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"I have a dream." (And today's confederacy of dunces can't turn it to a nightmare.)

On August 28, 1963, Ursula Bird King Rodgers fought her way through the traffic, heat, and hoards of people to the Lincoln Memorial. She felt strongly that a great moment in history was about to take place, and she wanted her 11-yr-old son Gary to see it. Forty-seven years later, my husband remembers everything about the day. It meant a lot to him, and he was sickened to hear about Glenn Beck's rally taking place at the Lincoln Memorial today. For me, it's in the bucket with both the mosque and the strip club adjacent to Ground Zero: the freedoms we cherish sometimes translate to another person's right to be incredibly tacky.

With breathtaking hubris and disrespect, Beck called out his faithful and preached to his choir. Stephen Colbert describes the message as "crank up the crazy and rip off the nob." Gary succinctly describes Beck as "a master of huxterism" and wrote this to the Houston Chronicle today:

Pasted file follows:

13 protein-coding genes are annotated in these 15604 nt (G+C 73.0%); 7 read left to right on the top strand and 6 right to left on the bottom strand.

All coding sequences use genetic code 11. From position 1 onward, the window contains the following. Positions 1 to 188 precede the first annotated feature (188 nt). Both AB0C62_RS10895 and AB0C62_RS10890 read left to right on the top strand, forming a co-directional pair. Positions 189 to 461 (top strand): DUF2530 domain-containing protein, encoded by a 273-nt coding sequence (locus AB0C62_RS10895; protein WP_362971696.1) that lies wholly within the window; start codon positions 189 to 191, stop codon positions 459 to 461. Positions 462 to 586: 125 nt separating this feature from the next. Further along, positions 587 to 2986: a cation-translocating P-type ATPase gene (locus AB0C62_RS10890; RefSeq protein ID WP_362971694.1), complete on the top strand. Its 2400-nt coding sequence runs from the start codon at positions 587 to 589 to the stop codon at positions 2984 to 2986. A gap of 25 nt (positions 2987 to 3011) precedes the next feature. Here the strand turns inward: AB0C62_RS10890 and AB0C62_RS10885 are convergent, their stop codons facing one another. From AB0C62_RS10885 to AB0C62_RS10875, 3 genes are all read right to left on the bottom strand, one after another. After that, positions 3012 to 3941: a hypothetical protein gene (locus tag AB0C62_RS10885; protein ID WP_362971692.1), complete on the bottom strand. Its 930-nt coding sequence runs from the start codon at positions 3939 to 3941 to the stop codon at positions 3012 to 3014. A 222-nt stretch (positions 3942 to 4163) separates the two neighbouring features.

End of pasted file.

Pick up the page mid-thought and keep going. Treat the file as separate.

This pudgy blowhard has conscripted a day in the social fabric of our nation that he has no depth or wisdom to appreciate. His rants of anger and hatred, his philosophy of exclusion are anathema to the very precepts spoken to and of by Dr. King these many years ago. I was there, and it shaped my life. Today there will be Beck and Palin...and the weight and influence of the entire right-wing media making this a circus celebrating...what? Hope and vision? No, war and military and exclusion. Beck himself is an expert on the later and has read at least one book on the military.
But enough about Beck and the rest of the blatherati. What matters today is the message that resonates through decades, not the squawking hate yak that blips the airwaves and fades with whatever was on the shelf last week at WalMart.

These are the words that opened a little boy's mind and shaped a man's life:


What a great post. Yea to Gary.
Ronni Gordon said…
Well put.

Love the headline.

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